What Going Digital Means to IT and the Bottom LineBy Pat Burke
These days, every company is a technology company, and the boundaries between individual organizations, sectors and industries are quickly becoming blurred. To help navigate these uncharted territories and the ever-present quest for “going digital,” Bill Briggs, CTO at Deloitte Consulting, spends a lot of time thinking and strategizing on ways for organizations to recognize the powerful opportunities that come into focus as these boundaries blur.
Translating a term such as “digital transformation” into opportunities for customer engagement, employee empowerment or new product and service offerings can be a challenge, but it’s a challenge that has been met with enthusiasm from IT leaders, as they have an opportunity to play an expanded role within the business. In this CIO Insight Q&A, Briggs shares some advice for CIOs who are struggling to reconcile existing technology with digital expectations: Think big, start small, fail fast and keep moving.
CIO Insight: Tell me about your role at Deloitte Consulting LLP.
Bill Briggs: As chief technology officer, I spend a lot of time working with Deloitte Consulting’s clients. I help them understand the impacts that the latest innovations, emerging technologies and trends may have on their businesses. I also help them translate that understanding into strategy and plan for the kind of changes emerging technologies are driving in business models and throughout markets.
Likewise, within Deloitte Consulting, I play a leadership role in driving the investment innovation strategy for our technology practice, and in ensuring that the services and offerings we provide remain relevant in a business and technology landscape that is evolving rapidly.
CIO Insight: Do you enjoy working with a variety of clients and businesses?
Briggs: Absolutely. Each client organization comes with its own unique goals, challenges, perspectives, and opportunities, which means my job never becomes routine. That said, amid all the variety there is an overarching commonality among our clients as well. These days, every company is a technology company. Increasingly, we see the boundaries between individual companies, sectors, and industries becoming blurred. There are now powerful opportunities to cross-pollinate ideas and strategies so that entities which have been historically separated can learn from each other.
CIO Insight: Are business leaders and tech leaders on the same page, for the most part, when it comes to an organization’s digital transformation?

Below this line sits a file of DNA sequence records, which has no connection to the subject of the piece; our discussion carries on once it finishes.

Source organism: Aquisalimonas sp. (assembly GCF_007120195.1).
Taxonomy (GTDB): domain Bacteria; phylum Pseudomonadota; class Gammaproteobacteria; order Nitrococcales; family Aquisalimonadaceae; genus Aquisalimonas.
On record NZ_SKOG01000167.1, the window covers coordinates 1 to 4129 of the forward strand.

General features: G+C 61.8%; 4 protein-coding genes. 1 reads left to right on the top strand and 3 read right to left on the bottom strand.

Briggs: They are typically on the same page when they both see the magnitude of opportunity before them. The hard part is actually translating a term like “digital transformation” into viable opportunities for customer engagement, employee empowerment, or new product and service offerings. It’s not just understanding the “what,” of digital transformation, but getting to the “so what”—which is, simply put, what digital transformation may mean to your bottom line. For CIOs in particular, the process of “getting on the same page” with the business side and pursuing digital opportunities can be exciting because it gives them license to elevate their roles to that of strategist and catalyst.
CIO Insight: How difficult is it for tech teams to bring core systems into the digital fold of mobile, cloud and analytics?
Briggs: It depends on your approach. As we discuss in Tech Trends 2016, technical debt is a real challenge in many organizations, but it doesn’t necessarily mean that legacy systems have no life left in them. A critical part of any effort to reimagine or modernize the core is being surgical in your approach—focusing specifically on those areas that will make it possible to extract more value from legacy core assets. In some cases that might mean replatforming, and in others it might require replacing outdated components altogether with the latest tools. Regardless of the approach, core modernization should be done at a granular level, and should take into account architecture, security, scalability and other factors. This manageable approach can help companies meet today’s needs while creating a roadmap for tomorrow.